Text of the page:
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(Published: 2013-11-25)

Once upon a time, Detroit was a vibrant manufacturing hub known as “Motor City.” American-made muscle cars (a.k.a. “Detroit Steel”) rolled proudly off the assembly lines and hit the road with a rumble of bravado. In the 60’s, a “Detroit slide” meant changing multiple lanes at 90 m.p.h.

All was well in Motor City for many years, until the Arab oil ogres squeezed the energy pipelines and drove the price of gasoline into the stratosphere. Complacency set in and the industry fell under the spell of bad brand management, stagnant design, and deteriorating quality. Then the Asian dragons Honda and Toyota came down from the mountains breathing fire into the competitive landscape.

The once-great city fell into a deep sleep. Factories closed, crime rates soared, and two-thirds of the population fled the city. Like the straw house in “The Three Little Pigs,” the city collapsed. On July 22, 2013, Detroit filed for bankruptcy--the largest municipal collapse in US history. Today, 78,000 buildings sit abandoned, 40% of the streetlights don’t work, and the streets are overrun with stray dogs.

Now comes the happy ending, (or at least the beginning of it), where a wealthy entrepreneur disguised as a white knight rides into town to spark a renaissance, one job at a time. His name is Tom Kartsotis, and he’s best known for founding Fossil, the popular accessories brand. Kartsotis had this crazy idea to launch a Made in Detroit line of product, marketed under the name of the defunct shoe polish brand, Shinola.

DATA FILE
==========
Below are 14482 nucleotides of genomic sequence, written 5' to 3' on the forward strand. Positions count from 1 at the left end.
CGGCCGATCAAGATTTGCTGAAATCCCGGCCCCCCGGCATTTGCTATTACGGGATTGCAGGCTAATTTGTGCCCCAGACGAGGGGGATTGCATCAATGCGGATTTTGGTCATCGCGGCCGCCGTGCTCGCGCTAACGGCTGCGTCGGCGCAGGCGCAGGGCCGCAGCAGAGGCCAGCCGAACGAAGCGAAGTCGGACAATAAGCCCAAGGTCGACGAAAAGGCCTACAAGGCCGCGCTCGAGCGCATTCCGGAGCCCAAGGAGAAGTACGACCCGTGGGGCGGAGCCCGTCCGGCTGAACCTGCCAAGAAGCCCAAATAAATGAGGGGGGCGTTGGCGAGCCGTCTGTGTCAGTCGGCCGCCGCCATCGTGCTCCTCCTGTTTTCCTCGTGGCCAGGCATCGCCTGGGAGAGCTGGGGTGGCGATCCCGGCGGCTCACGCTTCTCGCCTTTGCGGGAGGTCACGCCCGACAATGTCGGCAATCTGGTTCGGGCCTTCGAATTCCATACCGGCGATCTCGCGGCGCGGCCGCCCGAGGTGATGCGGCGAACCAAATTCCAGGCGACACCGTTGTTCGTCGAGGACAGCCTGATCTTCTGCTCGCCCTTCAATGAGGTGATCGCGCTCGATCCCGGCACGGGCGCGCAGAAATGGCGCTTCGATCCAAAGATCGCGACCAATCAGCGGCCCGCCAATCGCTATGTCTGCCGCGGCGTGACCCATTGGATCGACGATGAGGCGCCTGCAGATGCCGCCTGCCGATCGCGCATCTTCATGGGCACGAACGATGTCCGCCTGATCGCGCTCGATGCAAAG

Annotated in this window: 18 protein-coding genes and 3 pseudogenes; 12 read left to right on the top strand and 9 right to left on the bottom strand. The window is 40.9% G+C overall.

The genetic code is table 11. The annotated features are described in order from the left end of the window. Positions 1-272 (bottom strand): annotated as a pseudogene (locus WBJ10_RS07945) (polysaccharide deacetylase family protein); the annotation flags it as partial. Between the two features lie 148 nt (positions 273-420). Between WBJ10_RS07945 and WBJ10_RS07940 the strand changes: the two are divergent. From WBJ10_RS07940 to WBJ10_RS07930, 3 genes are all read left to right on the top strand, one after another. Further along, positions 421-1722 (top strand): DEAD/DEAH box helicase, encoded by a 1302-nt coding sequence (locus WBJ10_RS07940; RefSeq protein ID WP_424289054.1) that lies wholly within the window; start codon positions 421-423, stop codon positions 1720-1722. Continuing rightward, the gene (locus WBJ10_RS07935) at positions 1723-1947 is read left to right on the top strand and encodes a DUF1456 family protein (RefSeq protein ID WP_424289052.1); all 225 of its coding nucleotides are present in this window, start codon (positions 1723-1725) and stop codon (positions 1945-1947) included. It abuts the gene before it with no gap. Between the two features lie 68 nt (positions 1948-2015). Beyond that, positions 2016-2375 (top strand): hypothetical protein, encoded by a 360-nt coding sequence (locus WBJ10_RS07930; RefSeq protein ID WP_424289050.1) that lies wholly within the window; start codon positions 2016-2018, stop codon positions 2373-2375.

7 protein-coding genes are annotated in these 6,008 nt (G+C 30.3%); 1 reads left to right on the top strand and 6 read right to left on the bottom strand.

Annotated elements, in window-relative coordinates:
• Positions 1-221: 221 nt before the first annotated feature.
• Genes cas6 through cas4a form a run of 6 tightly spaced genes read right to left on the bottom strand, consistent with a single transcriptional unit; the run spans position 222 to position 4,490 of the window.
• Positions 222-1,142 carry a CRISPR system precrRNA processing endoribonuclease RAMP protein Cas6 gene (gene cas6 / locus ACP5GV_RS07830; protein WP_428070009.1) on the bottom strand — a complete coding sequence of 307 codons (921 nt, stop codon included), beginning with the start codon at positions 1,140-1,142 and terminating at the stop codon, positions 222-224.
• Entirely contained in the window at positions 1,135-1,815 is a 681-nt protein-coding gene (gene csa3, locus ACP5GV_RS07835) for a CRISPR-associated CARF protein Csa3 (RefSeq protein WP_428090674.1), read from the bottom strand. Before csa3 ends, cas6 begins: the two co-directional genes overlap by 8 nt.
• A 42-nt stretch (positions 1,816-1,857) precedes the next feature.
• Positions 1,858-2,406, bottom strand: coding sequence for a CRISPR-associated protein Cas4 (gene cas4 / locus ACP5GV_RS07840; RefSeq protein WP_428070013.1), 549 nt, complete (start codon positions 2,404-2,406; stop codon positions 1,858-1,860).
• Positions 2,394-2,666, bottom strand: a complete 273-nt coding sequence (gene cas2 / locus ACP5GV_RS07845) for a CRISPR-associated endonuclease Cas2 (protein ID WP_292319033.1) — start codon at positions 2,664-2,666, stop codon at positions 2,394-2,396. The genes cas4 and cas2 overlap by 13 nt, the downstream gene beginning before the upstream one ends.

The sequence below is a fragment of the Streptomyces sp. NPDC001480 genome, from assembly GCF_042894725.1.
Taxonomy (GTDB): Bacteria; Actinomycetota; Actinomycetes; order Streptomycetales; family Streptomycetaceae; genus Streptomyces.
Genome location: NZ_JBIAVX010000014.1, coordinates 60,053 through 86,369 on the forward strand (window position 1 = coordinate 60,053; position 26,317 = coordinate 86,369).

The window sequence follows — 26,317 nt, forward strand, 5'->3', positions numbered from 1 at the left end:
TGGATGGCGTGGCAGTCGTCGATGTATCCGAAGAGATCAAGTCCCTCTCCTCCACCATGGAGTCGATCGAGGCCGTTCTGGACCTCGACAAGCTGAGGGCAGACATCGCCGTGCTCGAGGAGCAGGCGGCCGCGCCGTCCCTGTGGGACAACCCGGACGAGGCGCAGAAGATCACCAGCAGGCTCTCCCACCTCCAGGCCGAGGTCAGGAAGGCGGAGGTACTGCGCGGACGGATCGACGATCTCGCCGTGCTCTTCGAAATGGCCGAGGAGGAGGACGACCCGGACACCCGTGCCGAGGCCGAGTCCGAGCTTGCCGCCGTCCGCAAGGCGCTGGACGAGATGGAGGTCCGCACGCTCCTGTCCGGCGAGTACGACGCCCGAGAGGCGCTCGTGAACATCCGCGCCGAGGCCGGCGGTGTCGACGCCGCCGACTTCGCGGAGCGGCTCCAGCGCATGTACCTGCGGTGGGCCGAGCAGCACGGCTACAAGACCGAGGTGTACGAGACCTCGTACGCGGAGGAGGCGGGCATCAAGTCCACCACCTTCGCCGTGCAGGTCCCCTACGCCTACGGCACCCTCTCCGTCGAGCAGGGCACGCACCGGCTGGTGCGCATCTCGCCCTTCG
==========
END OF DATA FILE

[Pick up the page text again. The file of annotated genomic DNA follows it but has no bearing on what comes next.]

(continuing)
After liquidating his Fossil holdings, Kartsotis created Bedrock, a venture capital firm whose mission is to invest in U.S. based manufacturers. Shinola Detroit was recreated as a Made in America accessory company; the first products created were watches, bicycles, and leather goods.

The company aims to disrupt the luxury watch market by offering an industrial chic quality watch that would normally retail for $2,000 from an established made-in-Switzerland brand—for only $600. As with many luxury watches, Shinola’s parts are produced in Switzerland, but the timepieces are actually assembled by newly trained American workers in the company’s 40,000 square foot facility in downtown Detroit. Their goal is to make 500,000 watches a year, each reading “Built in Detroit.”

Capitalizing on the grittiness and toughness of Detroit, the Shinola Runwell is a top-of-the-line bicycle that features a Tour de France-worthy electronic shifting system, hydraulic brakes, and built-in lights powered by the wheels being pedaled. The bikes, with leather seats and handmade frames, are from Wisconsin’s Waterford Precision Cycles. Priced upwards of two thousand dollars, they hark back to an era before American bike production fled to Taiwan.

Shinola’s betting big on Detroit’s renaissance and doing its part to bring American made precision manufacturing back into vogue. Their new watch ads boldly state: “Someday they’ll call Geneva the Detroit of Switzerland.” Now there’s a happy ending to a grim fairy tale.

For more info visit Visit their NYC Tribeca store, or watch this CBS video clip:

Shinola Runwell Watch

Shinola Runwell Bicycle

Robyn Waters is president and founder of RW Trend, LLC. She is the author of The Trendmaster’s Guide: Get a Jump on What Your Customer Wants Next, and The Hummer and the Mini: Navigating the Contradictions of the New Trend Landscape. Learn more about Robyn at All Rights Reserved.

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